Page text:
Monday, June 30, 2008

Two Weddings and an Installation

It feels like I tried to get two weeks worth of living out of this last week. Monday started early with Meg preparing for and giving a talk to two separate groups of middle school children about Greek art and its influence on her sculpture. The day went very late with my preparations for the delivery of my stone sculpture "Currents" to Green Bay, Wisconsin.

On Tuesday, I drove 600 miles from Stephensport, KY to Green Bay, WI in this flat-bed truck that I rented from Penske. I drilled the concrete pad and made it ready for the installation before I quit for the day.

Early on Wednesday morning, the installation began when Molly Tomasallo, senior landscape planner for the City of Green Bay showed up with Keith Wilhelm, Parks Superintendant and his two helpers. Smet Construction Company was very generous when they donated the services of the white Lull all-terrain forklift and operator. Tom Van Gemert of Van Gemert Memorials (up on the truck) lent his experienced assistance. The Parks Department provided plywood strips so that the forklift would not leave tracks or ruts in the lawn. Molly Tomasallo took all of the photos of the installation.

Tom Van Gemert and myself (the men-in-black) steadied the sculpture as it was lifted off the truck by the forklift. The operator was extremely precise and smooth with his handling throughout the entire process.

Tom's idea was to spin the sculpture around so that it was oriented to the direction that it would be set.

Next, the forklift was oriented in the same direction and the sculpture was rigged back onto the forks.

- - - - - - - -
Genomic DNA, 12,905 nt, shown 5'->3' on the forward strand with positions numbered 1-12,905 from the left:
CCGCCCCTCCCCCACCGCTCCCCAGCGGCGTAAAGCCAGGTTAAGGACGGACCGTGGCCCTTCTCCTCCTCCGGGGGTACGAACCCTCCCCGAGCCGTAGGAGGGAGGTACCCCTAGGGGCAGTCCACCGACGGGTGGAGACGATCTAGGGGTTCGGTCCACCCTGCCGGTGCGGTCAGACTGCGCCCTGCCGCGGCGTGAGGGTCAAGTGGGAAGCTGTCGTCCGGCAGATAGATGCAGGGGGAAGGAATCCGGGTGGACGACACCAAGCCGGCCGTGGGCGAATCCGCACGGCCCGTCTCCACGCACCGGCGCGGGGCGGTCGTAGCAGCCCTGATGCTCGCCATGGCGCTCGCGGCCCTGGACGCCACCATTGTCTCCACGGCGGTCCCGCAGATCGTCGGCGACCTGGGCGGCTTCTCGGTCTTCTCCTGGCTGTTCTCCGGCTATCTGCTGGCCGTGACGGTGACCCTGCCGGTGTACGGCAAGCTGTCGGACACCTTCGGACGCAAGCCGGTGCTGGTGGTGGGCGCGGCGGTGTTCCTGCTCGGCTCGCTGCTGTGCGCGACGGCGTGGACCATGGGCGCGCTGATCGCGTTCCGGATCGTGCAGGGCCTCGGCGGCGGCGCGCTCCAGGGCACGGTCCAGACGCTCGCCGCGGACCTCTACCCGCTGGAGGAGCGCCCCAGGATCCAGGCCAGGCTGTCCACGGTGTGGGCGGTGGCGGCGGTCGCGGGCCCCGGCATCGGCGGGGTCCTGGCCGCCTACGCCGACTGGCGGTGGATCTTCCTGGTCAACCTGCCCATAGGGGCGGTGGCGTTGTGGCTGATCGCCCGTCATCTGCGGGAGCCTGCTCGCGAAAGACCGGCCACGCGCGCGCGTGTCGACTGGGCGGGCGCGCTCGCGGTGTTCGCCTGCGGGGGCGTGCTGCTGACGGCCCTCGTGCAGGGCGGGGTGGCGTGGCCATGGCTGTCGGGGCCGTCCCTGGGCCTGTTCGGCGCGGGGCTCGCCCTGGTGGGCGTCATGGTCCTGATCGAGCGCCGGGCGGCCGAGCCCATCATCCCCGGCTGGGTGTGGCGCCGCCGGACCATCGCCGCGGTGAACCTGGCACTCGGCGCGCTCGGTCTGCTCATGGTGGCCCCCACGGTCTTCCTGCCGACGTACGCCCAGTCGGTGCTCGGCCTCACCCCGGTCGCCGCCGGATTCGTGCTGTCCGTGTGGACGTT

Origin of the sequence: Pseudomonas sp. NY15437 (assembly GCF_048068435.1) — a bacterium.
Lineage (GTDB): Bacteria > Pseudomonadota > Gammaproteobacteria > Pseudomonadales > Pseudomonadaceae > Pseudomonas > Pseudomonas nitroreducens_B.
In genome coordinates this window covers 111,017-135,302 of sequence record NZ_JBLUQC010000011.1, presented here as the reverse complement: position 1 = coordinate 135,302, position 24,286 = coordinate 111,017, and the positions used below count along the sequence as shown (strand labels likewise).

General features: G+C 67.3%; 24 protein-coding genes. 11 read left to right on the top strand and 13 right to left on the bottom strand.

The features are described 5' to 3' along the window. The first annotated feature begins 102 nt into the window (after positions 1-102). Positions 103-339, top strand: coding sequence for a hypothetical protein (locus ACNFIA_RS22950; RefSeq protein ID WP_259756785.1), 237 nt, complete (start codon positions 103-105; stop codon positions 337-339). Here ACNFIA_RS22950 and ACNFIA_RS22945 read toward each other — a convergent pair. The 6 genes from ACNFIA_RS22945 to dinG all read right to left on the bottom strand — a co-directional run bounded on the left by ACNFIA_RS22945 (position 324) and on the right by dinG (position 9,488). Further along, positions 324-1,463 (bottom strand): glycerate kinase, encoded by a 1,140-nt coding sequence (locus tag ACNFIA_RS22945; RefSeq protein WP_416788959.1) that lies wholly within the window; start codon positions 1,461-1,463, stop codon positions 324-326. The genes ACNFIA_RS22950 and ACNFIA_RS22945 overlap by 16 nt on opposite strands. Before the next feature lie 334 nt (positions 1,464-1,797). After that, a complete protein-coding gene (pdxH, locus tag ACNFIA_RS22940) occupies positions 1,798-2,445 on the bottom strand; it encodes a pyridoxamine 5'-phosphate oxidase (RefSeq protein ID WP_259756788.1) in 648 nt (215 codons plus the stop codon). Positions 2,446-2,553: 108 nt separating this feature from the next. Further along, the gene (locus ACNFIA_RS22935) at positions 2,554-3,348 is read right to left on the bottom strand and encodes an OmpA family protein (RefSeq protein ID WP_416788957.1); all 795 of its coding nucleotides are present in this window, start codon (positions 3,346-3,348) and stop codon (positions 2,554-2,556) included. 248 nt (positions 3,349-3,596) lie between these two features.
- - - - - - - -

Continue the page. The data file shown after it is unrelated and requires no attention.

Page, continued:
The people from the Parks Department had their work cut out for them as they constantly transferred the back plywood strips to the front. The forklift slowly made its way across the lawn on this 'plank road'.

I mixed the two-part monument-grade epoxy that would permanently attach the sculpture with its pin to the concrete footer. Tom Van Gemert prepared the monument putty by rolling it out into coils and laying them on a clean piece of plywood.

The sculpture was laid partially into position, but with thin wood strips between it and the concrete, so that we could re-position the rigging for the final lift and setting.

Before the final lift and setting, Tom and I applied the coils of monument putty just inside the edge of the sculpture base. This makes a tight seal to keep out moisture that could become a problem with freezing and thawing.

Tom trimmed the excess putty that had squished out when we made the final lift and setting. I've begun the process of 'picking up my toys'. That's just about enough fun for one day.

In the background, you can see the repeat of the process of putting one board in front of the other to get the forklift back across the lawn.

This is the finished sculpture as it takes its place in the public art collection of the City of Green Bay. All that remained for me to do that day was drive 600 miles back to Kentucky. I got home about 2:30 a.m. Thursday morning. Needless to say, I didn't do much on Thursday except sit quietly and stare out the window, like a neutered cat or something.